Back in October, HM forwarded this article to me. It describes author and expert organizer Marie Kondo’s philosophy of closet cleaning and organization: Discard everything that fails to “spark joy.” At first I resisted this idea, mostly because I have experienced the antithesis of buyer’s remorse: Donator’s remorse. I know what it’s like to get rid of something in a whirl of organizational frenzy, only to find myself longing for it months afterward. I also believe that the maxim of, “If you haven’t worn it in six months/one year, get rid of it,” can be a little too harsh in some situations. Some items have limited use, but should still stick around for those infrequent but important occasions.
And yet, as the weeks rolled by and I continued on my own style journey, I found that phrase echoing in my brain. Spark joy, spark joy … it sounded extreme initially, but since I was now actively on the road to minimizing and honing my wardrobe, it began to resonate. I love style and dressing and consider it to be a creative outlet, so why shouldn’t everything in my wardrobe spark joy? There followed some merciless purging. Lots of it.
And I never missed any of the items I donated or sold, or regretted jettisoning them. Eventually, though, I hit a wall. I have several solid-colored tee shirts that don’t actively spark joy, some really simple black flats that don’t excite me in the least, charcoal gray tights that I’ve worn frequently but don’t adore. Did these things need to get chucked out with the rest of the non-joy-sparking stuff? They were layering pieces, practical and comfortable items. And I couldn’t envision replacing them with more elegant or exciting versions that actually would spark joy.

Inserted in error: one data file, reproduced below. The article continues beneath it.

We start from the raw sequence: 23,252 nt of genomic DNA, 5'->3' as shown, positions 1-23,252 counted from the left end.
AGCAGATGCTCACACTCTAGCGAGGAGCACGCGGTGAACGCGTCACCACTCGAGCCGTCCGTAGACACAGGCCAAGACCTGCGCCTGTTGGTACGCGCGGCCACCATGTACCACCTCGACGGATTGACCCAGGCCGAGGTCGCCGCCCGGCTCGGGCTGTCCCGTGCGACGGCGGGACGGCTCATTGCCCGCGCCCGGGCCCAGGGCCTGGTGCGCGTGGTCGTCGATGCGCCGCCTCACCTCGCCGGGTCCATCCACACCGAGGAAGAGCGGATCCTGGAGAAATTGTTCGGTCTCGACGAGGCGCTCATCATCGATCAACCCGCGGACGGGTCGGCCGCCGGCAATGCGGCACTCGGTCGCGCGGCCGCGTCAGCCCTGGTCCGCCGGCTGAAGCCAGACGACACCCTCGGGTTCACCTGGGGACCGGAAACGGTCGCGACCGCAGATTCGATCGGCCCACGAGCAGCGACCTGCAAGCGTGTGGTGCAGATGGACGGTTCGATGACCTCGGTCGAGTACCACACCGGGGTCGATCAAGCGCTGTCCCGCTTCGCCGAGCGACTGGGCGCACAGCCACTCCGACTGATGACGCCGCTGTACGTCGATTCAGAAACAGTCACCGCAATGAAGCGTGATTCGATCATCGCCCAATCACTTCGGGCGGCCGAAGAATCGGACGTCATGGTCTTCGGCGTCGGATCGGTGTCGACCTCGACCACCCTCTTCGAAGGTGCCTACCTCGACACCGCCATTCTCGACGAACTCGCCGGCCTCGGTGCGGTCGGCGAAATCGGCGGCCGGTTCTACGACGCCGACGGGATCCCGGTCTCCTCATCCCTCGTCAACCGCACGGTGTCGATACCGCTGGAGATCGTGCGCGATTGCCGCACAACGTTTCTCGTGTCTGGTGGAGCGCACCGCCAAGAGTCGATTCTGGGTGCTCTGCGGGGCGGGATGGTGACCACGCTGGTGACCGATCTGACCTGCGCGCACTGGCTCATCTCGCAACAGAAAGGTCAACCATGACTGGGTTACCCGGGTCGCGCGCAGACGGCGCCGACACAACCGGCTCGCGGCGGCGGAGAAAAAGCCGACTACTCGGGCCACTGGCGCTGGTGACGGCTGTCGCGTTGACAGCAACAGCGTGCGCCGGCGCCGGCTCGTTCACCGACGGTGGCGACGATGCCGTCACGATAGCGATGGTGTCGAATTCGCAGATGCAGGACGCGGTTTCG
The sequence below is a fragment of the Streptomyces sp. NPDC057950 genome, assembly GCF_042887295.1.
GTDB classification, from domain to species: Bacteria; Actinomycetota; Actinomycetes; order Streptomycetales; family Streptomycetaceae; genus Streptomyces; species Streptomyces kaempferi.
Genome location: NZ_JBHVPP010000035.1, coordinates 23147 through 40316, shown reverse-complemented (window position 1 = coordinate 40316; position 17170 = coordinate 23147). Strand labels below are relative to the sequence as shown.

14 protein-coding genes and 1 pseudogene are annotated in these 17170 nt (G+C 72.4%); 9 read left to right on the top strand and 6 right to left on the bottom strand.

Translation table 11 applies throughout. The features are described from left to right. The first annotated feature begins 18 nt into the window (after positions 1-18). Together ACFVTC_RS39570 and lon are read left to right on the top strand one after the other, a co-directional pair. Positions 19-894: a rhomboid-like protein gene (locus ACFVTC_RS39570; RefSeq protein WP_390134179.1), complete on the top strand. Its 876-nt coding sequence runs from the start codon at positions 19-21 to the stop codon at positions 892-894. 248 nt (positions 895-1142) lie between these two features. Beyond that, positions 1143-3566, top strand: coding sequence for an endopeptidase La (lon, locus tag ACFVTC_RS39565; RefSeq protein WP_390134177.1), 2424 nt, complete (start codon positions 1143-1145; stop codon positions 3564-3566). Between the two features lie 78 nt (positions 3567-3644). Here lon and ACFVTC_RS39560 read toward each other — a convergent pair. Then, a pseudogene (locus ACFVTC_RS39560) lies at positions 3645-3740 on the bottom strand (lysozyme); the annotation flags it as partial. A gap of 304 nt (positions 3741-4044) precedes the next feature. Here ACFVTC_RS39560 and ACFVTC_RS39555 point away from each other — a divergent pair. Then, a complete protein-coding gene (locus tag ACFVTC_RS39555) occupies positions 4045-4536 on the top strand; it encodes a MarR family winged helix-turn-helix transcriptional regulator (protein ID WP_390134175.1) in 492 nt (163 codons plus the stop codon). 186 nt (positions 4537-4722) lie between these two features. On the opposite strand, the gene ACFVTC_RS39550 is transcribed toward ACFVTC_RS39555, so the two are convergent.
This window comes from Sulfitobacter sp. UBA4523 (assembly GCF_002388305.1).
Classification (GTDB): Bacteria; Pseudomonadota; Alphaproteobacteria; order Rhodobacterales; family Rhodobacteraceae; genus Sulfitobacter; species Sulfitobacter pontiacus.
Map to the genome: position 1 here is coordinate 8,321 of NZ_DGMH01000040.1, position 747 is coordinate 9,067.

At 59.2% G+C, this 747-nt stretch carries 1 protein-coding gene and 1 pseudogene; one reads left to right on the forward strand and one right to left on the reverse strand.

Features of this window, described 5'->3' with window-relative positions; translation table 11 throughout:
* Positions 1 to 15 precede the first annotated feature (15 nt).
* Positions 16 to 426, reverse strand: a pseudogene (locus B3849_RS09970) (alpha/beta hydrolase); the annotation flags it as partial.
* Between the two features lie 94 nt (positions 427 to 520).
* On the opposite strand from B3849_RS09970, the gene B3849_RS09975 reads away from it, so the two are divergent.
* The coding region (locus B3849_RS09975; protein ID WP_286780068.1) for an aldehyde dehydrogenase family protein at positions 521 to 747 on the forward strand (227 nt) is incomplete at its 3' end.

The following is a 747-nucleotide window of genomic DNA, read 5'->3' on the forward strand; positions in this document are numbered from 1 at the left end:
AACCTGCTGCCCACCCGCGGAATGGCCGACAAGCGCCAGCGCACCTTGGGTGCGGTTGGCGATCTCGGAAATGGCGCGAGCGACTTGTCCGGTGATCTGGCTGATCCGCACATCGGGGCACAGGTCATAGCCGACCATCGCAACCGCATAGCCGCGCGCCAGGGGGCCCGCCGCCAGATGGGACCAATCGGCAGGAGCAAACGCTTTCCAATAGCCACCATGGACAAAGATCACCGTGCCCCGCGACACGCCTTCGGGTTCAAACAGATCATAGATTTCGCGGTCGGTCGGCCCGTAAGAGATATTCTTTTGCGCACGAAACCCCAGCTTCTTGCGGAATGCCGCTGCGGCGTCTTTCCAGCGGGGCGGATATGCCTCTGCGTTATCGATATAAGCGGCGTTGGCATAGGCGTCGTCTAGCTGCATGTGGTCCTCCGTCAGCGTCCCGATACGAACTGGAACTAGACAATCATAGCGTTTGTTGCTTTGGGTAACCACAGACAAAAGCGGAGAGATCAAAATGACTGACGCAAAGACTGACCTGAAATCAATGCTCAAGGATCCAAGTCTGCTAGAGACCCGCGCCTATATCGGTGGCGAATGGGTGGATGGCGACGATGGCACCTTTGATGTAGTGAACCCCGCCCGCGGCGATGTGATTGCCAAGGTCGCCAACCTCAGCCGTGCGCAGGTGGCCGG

So I focused on another pillar of wardrobe curation: Utility. I may not love those black flats, and it’s possible that I may find a more exciting, special pair some day to replace them, but for now they are useful to me. The ultimate goal may be to only own clothing, shoes, and accessories that spark joy – from socks and underwear to snowboots and pajamas – but in the meantime, keeping some pieces that are more useful than exciting will make dressing on a daily basis a whole lot easier. (I will admit that I haven’t yet read Kondo’s book, so perhaps she makes some allowances for utility. But the articles I’ve read about her methods make me think the joy-spark is supposed to apply universally.)
Anyone else been pondering the joy-sparking method of organization and curation? Do you feel like you could enforce it wardrobe-wide, or would you rather make room for practical if unexciting pieces?
Originally posted 2015-04-21 06:12:21.